When I heard Hunter Lovins for the first time in 2006, I was left feeling like I’d just witnessed one of the best speakers the sustainable business movement has. To be frank, I thought her presentation was electrifying. Six years later I had the chance to listen to her on a Bard MBA event in New York and was happy to find that Lovins still rocks. Is it her profound knowledge? The loads of experience she has? Maybe the hat? I don’t know, but I do know that very few make the business case of sustainability in such a vivid and powerful way.
Lovins, who is joining the faculty of Bard College’s new MBA in Sustainability Program (a TriplePundit sponsor), set down last week to a conversation with Eban Goodstein, the Director of the Bard MBA in Sustainability and Bard Center for Environmental Policy. This talk was a chance not only to learn more about Lovins’ impressive biography, but also to explore with her the sustainability challenges we are facing.
The basic narrative Lovins shares is very simple – “business as usual is a recipe for ending life as we know it.” It reminded me of Bill McDonough who once said “if our design, if our intention, is to cause global warming, poison the oceans, fill them with plastic, toxify rivers, give our children endocrine disruption from badly designed toys, then we are doing great- if that's our strategy. If it's not our strategy, what should our strategy look like?” McDonough’s answer is based on cradle to cradle, but what’s Lovins’ reply?
Business according to Lovins is not just the problem, but also the solution, or at least the engine behind it. She mentions 27 separate studies showing that when companies make a commitment to responsibility, their profits go up. The problem is, as she quickly added, it’s easier said than done. One of the main reasons is metrics – human and social capital are still not appearing on the balance sheet. Yet, Lovins don’t wait until the day sustainability will find its way to the balance sheet and offers solutions that innovatively bypass this metrics problem, such as biomimicry or transformation to a ‘service and flow’ business model (the solutions economy).
While these are all great ideas, they have their limits – biomimicry has a growing number of examples, but still don’t address many needs. The solutions economy also has its own obstacles, as even Lovins’ friend, the late Ray Anderson of Interface, who actually tried to implement it found out (again it was related to financial metrics – this time to the different accounts an expense is attributed to when a carpet is bought or alternatively is leased). Add to that the fact that more than a decade they were introduced in Natural Capitalism these concepts still struggle to gain popularity, and you might start feeling somewhat depressed. But not Lovins!
Lovins still believes we need to reframe economics and she is still very much optimistic. How come? Here are some of the reasons that make her believe we can still make it: China, U.S. Army, Wal-Mart and the EU carbon scheme. The first three are definitely not the usual suspects, but this is only a reason to feel better about it. Who would believe, she said we will see a horse race between Wal-Mart and the U.S. army to make the business case for sustainability? And the Chinese? They are very serious about clean energy and we are not, she explained. China knows how to focus on business opportunities that arise from drivers of change, like the mass migration of hundreds of millions of people into cities. Finally, the EU carbon emissions scheme shows that markets work and it provides a great example for other market solutions.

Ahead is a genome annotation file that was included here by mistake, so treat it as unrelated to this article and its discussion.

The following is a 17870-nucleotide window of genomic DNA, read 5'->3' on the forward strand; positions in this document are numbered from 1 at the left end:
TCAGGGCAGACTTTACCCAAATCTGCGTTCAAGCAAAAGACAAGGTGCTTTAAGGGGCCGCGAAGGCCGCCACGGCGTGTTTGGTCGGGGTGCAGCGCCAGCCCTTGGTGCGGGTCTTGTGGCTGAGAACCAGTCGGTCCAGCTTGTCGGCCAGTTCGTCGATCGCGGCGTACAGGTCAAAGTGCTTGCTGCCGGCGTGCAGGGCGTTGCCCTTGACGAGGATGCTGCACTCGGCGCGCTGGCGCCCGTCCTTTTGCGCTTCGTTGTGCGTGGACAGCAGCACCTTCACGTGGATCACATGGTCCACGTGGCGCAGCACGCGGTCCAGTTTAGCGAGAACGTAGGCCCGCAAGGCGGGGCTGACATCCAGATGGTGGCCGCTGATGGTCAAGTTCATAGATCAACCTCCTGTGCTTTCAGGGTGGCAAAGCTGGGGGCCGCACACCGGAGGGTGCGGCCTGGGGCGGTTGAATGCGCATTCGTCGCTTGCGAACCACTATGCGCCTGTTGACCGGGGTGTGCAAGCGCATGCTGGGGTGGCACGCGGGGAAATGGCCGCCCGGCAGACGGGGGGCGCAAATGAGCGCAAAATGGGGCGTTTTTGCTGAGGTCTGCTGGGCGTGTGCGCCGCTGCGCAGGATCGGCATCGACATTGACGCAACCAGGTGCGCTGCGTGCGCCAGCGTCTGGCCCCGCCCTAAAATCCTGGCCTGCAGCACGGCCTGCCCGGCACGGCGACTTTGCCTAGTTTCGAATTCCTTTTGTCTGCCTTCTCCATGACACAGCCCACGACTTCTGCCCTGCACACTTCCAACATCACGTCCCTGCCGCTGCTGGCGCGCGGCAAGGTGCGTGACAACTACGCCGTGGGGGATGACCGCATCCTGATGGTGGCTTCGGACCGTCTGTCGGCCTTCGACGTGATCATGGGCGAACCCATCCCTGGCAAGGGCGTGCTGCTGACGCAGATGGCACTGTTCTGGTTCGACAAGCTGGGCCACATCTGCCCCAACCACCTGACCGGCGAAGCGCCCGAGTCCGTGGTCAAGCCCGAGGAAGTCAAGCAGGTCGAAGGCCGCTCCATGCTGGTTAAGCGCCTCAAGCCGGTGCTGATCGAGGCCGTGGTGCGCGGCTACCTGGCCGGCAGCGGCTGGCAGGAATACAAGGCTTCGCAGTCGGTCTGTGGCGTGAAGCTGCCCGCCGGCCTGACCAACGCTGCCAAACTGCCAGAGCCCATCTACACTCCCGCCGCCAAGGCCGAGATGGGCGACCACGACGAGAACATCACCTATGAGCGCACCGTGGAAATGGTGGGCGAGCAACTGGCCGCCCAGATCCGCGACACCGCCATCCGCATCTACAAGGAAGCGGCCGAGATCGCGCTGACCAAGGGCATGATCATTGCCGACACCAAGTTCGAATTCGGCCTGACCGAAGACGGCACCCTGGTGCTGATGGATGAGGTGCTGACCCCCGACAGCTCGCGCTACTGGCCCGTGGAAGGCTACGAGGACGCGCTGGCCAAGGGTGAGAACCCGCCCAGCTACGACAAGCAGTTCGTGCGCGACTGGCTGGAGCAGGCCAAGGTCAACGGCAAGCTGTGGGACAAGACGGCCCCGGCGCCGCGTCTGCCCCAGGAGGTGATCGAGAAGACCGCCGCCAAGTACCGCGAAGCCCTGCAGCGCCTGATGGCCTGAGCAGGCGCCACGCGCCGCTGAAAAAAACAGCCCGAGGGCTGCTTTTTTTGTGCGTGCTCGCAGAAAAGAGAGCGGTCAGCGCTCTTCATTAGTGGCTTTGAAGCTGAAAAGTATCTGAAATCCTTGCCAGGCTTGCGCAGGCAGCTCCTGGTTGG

When asked about Occupy Wall Street movement, Lovins said she believes in the need to sit down with the protestors and engage in a conversation with them. While she was in general positive about the movement, Lovins also mentioned that she thinks OWS should come up with their own theory of change, or in other words, they need to define solutions and not just the problems. They need to find their own voice, she summarized.
Although Lovins is a big believer in the power of business to generate solutions (which is why she is involved with educating the next generation of business leaders at Bard), she still believes in the need for a solid policy that will provide business with the right incentives, such as feed-in tariffs. Policy, she added, still matters. At the end of her conversation, she tried to remind the audience we all need to be patient, even if things aren’t moving forward as fast as we would like them to be. Change is difficult and slow she said and reminded Margaret Mead who said that “the only person who likes change is a wet baby.” Not too comforting, but yet when Lovins ends her talk, you walk out optimistic. The magic worked again.
Raz Godelnik is the co-founder of Eco-Libris, a green company working to green up the book industry in the digital age. He is an adjunct faculty at the University of Delaware’s Department of Business Administration, CUNY and the New School, teaching courses in green business and new product development.
Raz Godelnik is an Assistant Professor and the Co-Director of the MS in Strategic Design & Management program at Parsons School of Design in New York. Currently, his research projects focus on the impact of the sharing economy on traditional business, the sharing economy and cities’ resilience, the future of design thinking, and the integration of sustainability into Millennials’ lifestyles. Raz is the co-founder of two green startups – Hemper Jeans and Eco-Libris and holds an MBA from Tel Aviv University.